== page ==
ROME, March 23, 2008 -- Huddled under a sea of colorful umbrellas, tens of thousands of Catholic faithful flocked to St. Peter's Basilica in Rome today to hear the Pope's traditional Easter Sunday address.
The worshippers defied both rain and a threat from al Qaeda leader Osama bin Laden.
In an audio message posted online this week, bin Laden called Pope Benedict XVI the leader of "a new crusade" against Islam and vowed retribution against the European Union for publishing Danish cartoons depicting the prophet Muhammad.
The Vatican took the warning seriously, but even so, on St. Peters Square today, pilgrims far outnumbered the police.
The pope's message this year was one focused on international politics. In his traditional "Urbi et Orbi" prayer -- "to the city and the world" -- Benedict XVI called for peace in the conflict-ridden regions of Iraq, Darfur, and Palestine.
He also appealed for a second time this week for calm in Tibet, where Chinese government troops have cracked down hard on Buddhist monks and others protesting Chinese rule.
"How often relations between individuals, groups and people are marked not by love but by selfishness, injustice, hatred and violence," the pope said. "These are the scourges of humanity, open and festering in every corner of the planet, although they are often ignored and sometimes deliberately concealed, wounds that torture the souls and bodies of countless of our brothers and sisters."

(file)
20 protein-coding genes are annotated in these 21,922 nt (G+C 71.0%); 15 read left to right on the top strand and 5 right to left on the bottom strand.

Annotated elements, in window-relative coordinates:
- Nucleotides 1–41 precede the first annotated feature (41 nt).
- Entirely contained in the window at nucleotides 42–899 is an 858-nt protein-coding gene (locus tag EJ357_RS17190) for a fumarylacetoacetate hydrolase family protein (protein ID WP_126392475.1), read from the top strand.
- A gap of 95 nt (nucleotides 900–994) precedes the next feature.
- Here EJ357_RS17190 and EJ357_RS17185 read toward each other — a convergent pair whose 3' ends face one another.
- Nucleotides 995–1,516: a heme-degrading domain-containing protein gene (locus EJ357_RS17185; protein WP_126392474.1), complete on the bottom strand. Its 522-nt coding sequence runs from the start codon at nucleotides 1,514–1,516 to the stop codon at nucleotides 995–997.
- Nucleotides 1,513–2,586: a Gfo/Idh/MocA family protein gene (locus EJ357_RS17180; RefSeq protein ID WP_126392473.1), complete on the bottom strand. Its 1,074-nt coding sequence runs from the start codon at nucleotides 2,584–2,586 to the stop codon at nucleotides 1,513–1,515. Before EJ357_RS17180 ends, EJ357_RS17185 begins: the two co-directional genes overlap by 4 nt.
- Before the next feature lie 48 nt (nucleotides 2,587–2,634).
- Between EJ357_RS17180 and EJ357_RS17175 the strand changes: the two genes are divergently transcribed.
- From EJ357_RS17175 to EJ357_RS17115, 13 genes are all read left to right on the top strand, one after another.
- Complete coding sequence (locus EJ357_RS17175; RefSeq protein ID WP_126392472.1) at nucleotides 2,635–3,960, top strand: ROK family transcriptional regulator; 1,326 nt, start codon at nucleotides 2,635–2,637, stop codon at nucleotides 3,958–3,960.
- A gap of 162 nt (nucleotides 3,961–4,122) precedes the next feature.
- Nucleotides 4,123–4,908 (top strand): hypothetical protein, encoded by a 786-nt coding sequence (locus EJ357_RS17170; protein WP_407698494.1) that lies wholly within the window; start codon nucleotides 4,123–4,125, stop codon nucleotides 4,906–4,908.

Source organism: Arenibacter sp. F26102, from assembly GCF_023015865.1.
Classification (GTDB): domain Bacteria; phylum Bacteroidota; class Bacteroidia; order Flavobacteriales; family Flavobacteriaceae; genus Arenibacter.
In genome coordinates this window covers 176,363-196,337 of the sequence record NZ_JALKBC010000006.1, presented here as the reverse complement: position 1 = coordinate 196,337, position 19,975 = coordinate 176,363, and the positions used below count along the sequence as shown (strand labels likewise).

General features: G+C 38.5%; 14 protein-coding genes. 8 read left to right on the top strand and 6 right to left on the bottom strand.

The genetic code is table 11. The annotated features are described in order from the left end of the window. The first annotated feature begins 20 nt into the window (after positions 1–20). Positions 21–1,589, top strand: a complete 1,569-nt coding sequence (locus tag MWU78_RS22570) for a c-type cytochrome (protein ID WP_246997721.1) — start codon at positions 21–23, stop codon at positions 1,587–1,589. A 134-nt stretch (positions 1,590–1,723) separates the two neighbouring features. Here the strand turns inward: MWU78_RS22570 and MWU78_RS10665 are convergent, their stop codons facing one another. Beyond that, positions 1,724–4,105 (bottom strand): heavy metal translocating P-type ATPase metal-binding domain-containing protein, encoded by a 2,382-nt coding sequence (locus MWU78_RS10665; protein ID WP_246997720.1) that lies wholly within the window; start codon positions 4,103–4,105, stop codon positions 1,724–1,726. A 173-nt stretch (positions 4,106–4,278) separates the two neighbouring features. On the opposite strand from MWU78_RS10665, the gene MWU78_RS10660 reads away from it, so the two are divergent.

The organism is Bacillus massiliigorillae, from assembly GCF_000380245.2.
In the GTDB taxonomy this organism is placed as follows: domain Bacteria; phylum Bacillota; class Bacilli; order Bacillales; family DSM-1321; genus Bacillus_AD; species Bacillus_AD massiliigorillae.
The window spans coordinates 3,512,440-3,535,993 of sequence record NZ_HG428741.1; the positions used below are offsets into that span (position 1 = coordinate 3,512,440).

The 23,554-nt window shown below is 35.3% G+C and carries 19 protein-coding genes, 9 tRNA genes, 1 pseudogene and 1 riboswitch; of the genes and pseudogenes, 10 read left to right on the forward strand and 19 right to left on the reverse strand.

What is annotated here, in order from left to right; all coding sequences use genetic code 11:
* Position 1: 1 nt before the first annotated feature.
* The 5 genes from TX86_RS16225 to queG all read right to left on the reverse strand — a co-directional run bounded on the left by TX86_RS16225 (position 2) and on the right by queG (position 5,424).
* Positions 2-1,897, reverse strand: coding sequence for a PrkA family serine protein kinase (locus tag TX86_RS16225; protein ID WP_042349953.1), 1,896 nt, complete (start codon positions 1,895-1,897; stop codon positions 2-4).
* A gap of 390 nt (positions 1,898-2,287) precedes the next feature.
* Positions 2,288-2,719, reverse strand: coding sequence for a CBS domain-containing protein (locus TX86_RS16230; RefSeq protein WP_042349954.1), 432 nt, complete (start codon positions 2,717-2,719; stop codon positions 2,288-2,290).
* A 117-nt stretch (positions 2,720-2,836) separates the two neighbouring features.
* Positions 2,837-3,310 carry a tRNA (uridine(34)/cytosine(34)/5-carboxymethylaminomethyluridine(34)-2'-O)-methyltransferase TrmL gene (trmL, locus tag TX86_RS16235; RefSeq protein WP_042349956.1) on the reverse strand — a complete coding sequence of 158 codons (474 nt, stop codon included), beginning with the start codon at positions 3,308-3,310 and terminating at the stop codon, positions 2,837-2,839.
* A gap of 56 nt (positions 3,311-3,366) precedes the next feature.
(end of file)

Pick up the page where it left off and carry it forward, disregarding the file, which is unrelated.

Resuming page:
Many on St. Peter's Square welcomed the pontiff's message.
"I think if you have a pope you have to use it, you have to project values, Christian values," said James Melanson, one of thousands of worshippers who had gathered to hear Pope Benedict speak. "It makes total sense to me."
But the Vatican also saw a moment of controversy this weekend.
At the midnight mass Saturday, the Pope baptized one of Italy's most prominent Muslims. Magdi Allam, a journalist and outspoken critic of Islamic extremism, called the day of his baptism the "happiest day of my life."
Though Allam's public conversion shocked some in Italy's Muslim community, the Vatican called it a private matter, and stressed that it should not be interpreted as an insult to Muslims.
Meanwhile, Christians the world over observed the holiest day in the Christian calendar.
In the Persian Gulf nation of Qatar today, Christians celebrated Easter mass at the first Catholic church in the conservative Muslim nation, praying for peace between the faiths.
The pope reached out to them and other Christians across the world at the end of his address, wishing the faithful a happy Easter in 63 languages.
ABC News' Christine Brouwer contributed to this report.